Regardless, I am troubled, because I have an opportunity to invest in violent games, or do something else. I am starting a new RPG campaign, using a system that seems to lean on violent encounters. At the same time, I will soon have a laptop that can play Guild Wars 2, a game that I’ve been excited to play for years, and which is basically grinding through violent acts for hours with friends online. I wanted to play because I am working so much it is useful to have a grindy and entertaining distraction to decompress before sleep. Now I am not so sure.

I am a gamer. The materials and processes that have emerged in my life time makes it easier than ever to create interactive stories for people. I love it. I want Clover to enjoy and learn from them. But I have a lot more thinking to do while I figure out how I want to be exposed to violence, and what it says about the stories we share.

「WORLD ORDER」の”AQUARIUS”

Whoo, been a long day! I almost didn’t make this post today, but it turns out like most World Order videos, it is the perfect way to decompress before resting.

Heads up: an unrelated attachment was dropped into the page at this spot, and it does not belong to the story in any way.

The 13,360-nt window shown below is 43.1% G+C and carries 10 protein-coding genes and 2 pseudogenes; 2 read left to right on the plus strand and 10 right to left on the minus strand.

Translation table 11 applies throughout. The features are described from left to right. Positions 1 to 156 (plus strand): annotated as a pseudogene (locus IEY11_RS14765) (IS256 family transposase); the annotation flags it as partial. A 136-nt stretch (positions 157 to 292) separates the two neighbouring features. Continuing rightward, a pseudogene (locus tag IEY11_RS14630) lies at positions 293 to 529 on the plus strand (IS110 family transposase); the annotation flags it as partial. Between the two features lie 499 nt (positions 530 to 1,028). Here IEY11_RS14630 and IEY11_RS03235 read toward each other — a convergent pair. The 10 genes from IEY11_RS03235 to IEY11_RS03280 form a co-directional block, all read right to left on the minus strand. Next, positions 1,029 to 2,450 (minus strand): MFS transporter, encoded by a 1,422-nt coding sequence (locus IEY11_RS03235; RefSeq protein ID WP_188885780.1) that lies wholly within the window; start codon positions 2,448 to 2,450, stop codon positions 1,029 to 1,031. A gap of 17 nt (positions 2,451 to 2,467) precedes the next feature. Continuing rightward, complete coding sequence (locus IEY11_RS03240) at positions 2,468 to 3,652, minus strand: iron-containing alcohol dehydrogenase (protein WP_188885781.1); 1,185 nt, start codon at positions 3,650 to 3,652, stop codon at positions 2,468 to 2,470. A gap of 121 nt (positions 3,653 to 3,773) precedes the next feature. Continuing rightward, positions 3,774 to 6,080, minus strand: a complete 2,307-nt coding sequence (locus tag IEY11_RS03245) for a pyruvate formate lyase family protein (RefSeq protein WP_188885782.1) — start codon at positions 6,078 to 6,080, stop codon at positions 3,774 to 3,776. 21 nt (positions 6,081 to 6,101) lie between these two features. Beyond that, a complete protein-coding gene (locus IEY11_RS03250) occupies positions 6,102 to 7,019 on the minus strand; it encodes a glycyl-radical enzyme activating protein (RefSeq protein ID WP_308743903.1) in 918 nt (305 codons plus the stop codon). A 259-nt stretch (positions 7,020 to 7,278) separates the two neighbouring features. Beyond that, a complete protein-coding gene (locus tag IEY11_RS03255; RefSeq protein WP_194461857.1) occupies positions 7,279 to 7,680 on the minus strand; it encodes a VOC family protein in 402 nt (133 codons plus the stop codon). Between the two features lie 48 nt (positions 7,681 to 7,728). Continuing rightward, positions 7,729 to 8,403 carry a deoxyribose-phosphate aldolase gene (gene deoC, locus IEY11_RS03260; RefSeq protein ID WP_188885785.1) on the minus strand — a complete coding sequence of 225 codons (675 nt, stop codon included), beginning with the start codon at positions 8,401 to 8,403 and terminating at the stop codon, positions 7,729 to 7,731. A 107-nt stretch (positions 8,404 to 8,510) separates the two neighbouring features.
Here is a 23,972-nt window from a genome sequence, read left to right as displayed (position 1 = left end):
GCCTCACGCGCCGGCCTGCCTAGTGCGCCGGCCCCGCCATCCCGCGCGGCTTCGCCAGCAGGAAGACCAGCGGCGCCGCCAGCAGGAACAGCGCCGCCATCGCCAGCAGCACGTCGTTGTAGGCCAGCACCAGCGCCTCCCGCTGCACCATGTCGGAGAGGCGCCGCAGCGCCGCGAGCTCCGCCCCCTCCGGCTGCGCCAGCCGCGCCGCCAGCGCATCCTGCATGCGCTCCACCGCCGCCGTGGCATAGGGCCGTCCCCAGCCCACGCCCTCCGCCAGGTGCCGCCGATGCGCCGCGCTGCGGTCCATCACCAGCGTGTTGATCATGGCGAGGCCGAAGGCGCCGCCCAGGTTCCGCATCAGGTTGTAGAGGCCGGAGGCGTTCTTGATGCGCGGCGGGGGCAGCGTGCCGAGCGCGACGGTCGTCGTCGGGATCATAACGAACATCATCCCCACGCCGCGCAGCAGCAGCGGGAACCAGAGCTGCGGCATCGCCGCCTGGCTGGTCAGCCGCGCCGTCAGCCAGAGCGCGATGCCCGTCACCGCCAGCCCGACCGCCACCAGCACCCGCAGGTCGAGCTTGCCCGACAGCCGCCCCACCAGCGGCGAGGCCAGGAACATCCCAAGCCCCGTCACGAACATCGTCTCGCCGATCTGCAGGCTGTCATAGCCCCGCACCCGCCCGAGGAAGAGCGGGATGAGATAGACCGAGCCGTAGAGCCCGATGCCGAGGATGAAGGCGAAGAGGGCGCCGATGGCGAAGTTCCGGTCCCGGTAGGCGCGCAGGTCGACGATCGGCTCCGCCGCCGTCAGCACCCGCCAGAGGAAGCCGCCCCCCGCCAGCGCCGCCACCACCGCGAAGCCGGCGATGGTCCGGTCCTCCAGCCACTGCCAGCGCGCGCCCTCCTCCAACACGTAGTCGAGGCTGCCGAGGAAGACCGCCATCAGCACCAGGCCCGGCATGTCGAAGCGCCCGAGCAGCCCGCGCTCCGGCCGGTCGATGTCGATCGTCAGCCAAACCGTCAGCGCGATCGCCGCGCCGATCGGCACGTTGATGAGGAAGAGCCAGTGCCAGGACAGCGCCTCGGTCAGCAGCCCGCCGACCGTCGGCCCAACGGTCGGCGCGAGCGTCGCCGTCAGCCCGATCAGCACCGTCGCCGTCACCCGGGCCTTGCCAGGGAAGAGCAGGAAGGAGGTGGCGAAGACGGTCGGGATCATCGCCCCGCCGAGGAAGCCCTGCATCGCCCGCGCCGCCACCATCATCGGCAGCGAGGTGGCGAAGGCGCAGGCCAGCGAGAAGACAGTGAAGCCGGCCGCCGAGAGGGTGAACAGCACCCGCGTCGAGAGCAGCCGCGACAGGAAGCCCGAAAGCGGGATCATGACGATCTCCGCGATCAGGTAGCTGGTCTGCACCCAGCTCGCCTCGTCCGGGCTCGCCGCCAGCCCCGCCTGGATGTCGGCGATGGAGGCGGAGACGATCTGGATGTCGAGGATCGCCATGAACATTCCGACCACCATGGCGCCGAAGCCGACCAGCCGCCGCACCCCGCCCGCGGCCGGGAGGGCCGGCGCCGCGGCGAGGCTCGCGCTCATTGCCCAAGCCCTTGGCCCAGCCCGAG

This video starts out with some great shots of what looks like an area in Kyoto, kept up in a style from the past. Basically, where every highschool aged person goes to for festivals (in anime), and where every samurai rebellion happens (in anime, and sometimes for reals). I love it!

However, what really gets me about this video is that it is more tender and personal than the others, with the crew interacting differently than in past videos. Their hand movements and patterns, while still synchronized in a machine-precise way, are more intimate. I know, that sounds like a funny assessment, but I think it is part of the narrative. It could be that the robot salary men are becoming more human with each message. We’ll have to see how it develops. ^_^